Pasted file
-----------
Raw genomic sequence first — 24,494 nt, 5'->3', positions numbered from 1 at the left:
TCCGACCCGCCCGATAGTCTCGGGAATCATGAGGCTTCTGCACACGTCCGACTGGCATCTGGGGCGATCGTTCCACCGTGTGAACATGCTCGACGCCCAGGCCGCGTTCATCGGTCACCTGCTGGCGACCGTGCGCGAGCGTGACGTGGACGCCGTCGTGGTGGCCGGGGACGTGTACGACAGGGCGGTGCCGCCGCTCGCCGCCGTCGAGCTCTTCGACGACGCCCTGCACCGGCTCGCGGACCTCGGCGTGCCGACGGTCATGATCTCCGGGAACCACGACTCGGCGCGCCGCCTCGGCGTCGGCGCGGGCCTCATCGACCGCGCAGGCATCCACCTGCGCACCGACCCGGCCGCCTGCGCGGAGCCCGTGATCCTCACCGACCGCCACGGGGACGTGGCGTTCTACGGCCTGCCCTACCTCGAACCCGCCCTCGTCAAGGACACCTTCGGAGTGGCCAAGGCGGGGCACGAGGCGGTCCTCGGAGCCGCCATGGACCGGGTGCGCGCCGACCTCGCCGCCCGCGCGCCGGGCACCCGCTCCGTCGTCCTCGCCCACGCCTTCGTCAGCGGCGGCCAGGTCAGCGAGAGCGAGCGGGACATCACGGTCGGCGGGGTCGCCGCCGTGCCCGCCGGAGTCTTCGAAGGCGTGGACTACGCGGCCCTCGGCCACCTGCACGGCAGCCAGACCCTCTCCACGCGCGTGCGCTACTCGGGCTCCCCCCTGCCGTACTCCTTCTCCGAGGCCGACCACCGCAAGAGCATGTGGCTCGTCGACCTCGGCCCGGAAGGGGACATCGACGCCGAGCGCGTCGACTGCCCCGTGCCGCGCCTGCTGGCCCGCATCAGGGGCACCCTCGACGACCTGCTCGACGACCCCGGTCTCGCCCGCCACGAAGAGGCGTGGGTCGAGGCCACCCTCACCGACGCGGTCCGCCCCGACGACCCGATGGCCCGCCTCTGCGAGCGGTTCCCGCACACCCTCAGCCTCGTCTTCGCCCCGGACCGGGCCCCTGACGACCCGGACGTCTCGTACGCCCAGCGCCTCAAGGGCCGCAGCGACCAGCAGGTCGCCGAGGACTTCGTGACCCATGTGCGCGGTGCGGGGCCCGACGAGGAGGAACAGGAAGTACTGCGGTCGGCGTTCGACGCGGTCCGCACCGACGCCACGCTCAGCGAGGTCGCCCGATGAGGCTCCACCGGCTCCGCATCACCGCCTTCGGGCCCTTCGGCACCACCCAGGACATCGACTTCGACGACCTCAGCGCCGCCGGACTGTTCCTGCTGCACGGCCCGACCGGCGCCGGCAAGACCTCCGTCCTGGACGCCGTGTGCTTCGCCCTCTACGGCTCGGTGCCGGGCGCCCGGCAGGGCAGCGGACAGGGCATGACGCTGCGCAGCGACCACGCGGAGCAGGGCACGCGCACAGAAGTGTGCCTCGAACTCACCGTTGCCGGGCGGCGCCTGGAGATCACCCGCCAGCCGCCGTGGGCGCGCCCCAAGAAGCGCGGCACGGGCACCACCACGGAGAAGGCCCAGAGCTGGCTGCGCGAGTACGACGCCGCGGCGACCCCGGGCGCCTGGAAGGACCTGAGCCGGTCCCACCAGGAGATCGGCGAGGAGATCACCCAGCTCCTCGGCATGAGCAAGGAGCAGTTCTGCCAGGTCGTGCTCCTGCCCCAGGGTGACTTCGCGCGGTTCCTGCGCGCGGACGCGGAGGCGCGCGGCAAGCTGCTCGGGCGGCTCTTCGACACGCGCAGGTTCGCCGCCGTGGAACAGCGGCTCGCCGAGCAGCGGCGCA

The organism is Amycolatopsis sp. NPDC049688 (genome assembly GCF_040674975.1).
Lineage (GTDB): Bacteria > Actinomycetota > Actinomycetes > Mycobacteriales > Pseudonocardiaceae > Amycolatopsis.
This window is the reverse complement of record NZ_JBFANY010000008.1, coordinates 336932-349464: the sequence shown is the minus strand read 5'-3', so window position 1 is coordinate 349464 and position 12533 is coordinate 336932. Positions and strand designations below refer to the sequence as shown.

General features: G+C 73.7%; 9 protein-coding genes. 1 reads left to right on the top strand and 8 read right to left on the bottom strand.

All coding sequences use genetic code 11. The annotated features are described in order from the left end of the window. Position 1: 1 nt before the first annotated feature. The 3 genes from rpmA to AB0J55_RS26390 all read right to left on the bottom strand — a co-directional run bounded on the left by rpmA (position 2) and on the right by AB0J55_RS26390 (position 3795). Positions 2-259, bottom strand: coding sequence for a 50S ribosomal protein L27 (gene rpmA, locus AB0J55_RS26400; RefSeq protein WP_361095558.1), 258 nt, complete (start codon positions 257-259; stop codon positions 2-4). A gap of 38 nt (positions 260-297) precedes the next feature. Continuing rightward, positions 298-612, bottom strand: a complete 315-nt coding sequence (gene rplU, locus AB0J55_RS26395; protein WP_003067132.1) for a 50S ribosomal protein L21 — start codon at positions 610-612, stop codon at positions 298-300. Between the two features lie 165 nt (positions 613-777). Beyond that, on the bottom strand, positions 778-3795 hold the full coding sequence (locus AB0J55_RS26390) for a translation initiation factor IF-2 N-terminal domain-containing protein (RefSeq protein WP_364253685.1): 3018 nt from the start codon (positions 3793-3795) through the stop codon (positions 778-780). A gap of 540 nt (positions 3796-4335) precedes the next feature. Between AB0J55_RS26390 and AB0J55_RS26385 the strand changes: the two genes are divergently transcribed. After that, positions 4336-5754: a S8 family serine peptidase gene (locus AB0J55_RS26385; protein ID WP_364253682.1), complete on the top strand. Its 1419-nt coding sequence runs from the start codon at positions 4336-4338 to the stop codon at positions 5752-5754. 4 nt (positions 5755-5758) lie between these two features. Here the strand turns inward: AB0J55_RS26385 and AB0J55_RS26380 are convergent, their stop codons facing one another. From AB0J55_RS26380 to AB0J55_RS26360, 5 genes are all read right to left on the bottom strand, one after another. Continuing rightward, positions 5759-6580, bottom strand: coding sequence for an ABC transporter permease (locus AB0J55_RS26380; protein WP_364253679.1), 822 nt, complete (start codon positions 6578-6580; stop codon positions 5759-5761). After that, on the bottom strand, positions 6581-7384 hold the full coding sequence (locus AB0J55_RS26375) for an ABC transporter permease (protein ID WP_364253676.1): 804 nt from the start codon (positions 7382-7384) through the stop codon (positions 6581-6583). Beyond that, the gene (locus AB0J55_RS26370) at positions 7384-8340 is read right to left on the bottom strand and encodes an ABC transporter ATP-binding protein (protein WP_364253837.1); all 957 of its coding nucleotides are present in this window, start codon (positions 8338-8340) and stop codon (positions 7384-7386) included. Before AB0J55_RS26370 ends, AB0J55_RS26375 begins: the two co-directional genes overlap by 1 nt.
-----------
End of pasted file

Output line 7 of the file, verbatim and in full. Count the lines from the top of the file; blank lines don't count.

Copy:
All coding sequences use genetic code 11. The annotated features are described in order from the left end of the window. Position 1: 1 nt before the first annotated feature. The 3 genes from rpmA to AB0J55_RS26390 all read right to left on the bottom strand — a co-directional run bounded on the left by rpmA (position 2) and on the right by AB0J55_RS26390 (position 3795). Positions 2-259, bottom strand: coding sequence for a 50S ribosomal protein L27 (gene rpmA, locus AB0J55_RS26400; RefSeq protein WP_361095558.1), 258 nt, complete (start codon positions 257-259; stop codon positions 2-4). A gap of 38 nt (positions 260-297) precedes the next feature. Continuing rightward, positions 298-612, bottom strand: a complete 315-nt coding sequence (gene rplU, locus AB0J55_RS26395; protein WP_003067132.1) for a 50S ribosomal protein L21 — start codon at positions 610-612, stop codon at positions 298-300. Between the two features lie 165 nt (positions 613-777). Beyond that, on the bottom strand, positions 778-3795 hold the full coding sequence (locus AB0J55_RS26390) for a translation initiation factor IF-2 N-terminal domain-containing protein (RefSeq protein WP_364253685.1): 3018 nt from the start codon (positions 3793-3795) through the stop codon (positions 778-780). A gap of 540 nt (positions 3796-4335) precedes the next feature. Between AB0J55_RS26390 and AB0J55_RS26385 the strand changes: the two genes are divergently transcribed. After that, positions 4336-5754: a S8 family serine peptidase gene (locus AB0J55_RS26385; protein ID WP_364253682.1), complete on the top strand. Its 1419-nt coding sequence runs from the start codon at positions 4336-4338 to the stop codon at positions 5752-5754. 4 nt (positions 5755-5758) lie between these two features. Here the strand turns inward: AB0J55_RS26385 and AB0J55_RS26380 are convergent, their stop codons facing one another. From AB0J55_RS26380 to AB0J55_RS26360, 5 genes are all read right to left on the bottom strand, one after another. Continuing rightward, positions 5759-6580, bottom strand: coding sequence for an ABC transporter permease (locus AB0J55_RS26380; protein WP_364253679.1), 822 nt, complete (start codon positions 6578-6580; stop codon positions 5759-5761). After that, on the bottom strand, positions 6581-7384 hold the full coding sequence (locus AB0J55_RS26375) for an ABC transporter permease (protein ID WP_364253676.1): 804 nt from the start codon (positions 7382-7384) through the stop codon (positions 6581-6583). Beyond that, the gene (locus AB0J55_RS26370) at positions 7384-8340 is read right to left on the bottom strand and encodes an ABC transporter ATP-binding protein (protein WP_364253837.1); all 957 of its coding nucleotides are present in this window, start codon (positions 8338-8340) and stop codon (positions 7384-7386) included. Before AB0J55_RS26370 ends, AB0J55_RS26375 begins: the two co-directional genes overlap by 1 nt.